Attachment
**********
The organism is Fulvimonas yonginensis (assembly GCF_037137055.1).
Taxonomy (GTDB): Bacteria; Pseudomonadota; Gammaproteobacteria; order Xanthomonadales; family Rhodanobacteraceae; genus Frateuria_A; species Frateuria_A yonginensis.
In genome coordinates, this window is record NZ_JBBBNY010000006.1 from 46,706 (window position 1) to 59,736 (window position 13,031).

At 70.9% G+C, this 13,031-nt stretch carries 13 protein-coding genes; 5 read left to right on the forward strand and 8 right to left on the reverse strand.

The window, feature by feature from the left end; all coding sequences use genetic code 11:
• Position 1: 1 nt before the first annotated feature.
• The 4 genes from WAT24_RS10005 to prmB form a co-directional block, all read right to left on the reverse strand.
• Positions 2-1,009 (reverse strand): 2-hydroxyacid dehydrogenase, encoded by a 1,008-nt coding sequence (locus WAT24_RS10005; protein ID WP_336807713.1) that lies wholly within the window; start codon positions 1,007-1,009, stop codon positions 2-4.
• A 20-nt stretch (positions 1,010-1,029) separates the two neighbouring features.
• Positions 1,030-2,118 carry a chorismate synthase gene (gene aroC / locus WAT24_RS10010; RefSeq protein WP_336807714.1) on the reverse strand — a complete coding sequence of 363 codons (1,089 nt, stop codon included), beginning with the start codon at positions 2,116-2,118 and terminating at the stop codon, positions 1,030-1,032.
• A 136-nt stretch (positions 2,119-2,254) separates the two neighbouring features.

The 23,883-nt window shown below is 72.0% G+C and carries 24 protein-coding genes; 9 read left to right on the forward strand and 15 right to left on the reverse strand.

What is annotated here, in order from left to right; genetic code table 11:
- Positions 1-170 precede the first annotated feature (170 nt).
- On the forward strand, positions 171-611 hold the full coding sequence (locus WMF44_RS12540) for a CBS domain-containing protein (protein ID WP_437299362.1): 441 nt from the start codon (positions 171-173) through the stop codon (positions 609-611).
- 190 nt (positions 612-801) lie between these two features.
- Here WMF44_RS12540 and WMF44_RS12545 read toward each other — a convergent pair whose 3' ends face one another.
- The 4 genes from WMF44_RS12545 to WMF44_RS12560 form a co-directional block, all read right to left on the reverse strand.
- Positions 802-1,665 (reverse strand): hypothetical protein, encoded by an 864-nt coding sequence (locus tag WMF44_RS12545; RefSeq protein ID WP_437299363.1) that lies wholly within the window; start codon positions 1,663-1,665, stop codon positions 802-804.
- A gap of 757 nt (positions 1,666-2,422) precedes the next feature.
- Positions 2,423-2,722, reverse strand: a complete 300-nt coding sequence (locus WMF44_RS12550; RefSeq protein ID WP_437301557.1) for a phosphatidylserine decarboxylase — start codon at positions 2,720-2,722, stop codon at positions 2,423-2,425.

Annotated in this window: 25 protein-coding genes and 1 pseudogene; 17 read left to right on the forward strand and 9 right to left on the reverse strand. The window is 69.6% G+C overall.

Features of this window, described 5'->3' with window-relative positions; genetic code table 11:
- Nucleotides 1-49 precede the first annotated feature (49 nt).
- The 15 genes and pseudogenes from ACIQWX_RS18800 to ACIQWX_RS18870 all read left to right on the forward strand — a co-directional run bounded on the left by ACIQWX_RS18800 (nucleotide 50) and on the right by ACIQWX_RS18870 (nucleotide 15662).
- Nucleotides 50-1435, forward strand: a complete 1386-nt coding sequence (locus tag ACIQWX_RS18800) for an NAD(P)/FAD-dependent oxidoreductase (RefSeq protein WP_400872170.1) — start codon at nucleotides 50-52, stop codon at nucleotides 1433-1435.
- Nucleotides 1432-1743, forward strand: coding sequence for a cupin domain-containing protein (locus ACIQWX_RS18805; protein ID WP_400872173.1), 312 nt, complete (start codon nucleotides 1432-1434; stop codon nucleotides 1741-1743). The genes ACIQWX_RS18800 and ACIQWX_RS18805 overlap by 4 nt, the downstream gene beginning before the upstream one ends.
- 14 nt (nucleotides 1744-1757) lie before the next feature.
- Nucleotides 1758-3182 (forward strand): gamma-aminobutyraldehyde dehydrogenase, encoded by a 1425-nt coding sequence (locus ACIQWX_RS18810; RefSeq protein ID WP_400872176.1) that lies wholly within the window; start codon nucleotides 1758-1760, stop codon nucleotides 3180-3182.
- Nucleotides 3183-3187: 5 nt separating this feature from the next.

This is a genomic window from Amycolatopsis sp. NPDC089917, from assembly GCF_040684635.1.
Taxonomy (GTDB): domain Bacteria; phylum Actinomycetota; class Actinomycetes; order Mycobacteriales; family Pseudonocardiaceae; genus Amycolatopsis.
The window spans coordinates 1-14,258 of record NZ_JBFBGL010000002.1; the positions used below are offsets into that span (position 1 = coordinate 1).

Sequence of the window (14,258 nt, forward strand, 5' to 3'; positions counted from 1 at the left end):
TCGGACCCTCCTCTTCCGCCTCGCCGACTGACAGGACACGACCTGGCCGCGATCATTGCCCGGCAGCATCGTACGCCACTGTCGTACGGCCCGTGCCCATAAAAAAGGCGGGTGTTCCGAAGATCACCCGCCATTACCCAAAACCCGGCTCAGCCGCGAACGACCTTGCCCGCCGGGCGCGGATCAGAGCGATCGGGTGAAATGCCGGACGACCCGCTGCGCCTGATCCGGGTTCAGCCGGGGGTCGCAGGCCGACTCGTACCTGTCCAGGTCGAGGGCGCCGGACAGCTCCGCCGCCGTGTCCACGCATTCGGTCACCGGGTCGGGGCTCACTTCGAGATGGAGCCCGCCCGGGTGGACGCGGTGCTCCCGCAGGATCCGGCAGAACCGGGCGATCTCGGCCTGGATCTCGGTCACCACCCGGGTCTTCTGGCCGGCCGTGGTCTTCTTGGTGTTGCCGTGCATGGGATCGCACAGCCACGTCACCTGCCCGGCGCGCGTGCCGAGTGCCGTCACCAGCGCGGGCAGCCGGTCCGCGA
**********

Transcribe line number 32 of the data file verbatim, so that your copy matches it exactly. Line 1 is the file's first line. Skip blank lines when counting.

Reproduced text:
Taxonomy (GTDB): domain Bacteria; phylum Actinomycetota; class Actinomycetes; order Mycobacteriales; family Pseudonocardiaceae; genus Amycolatopsis.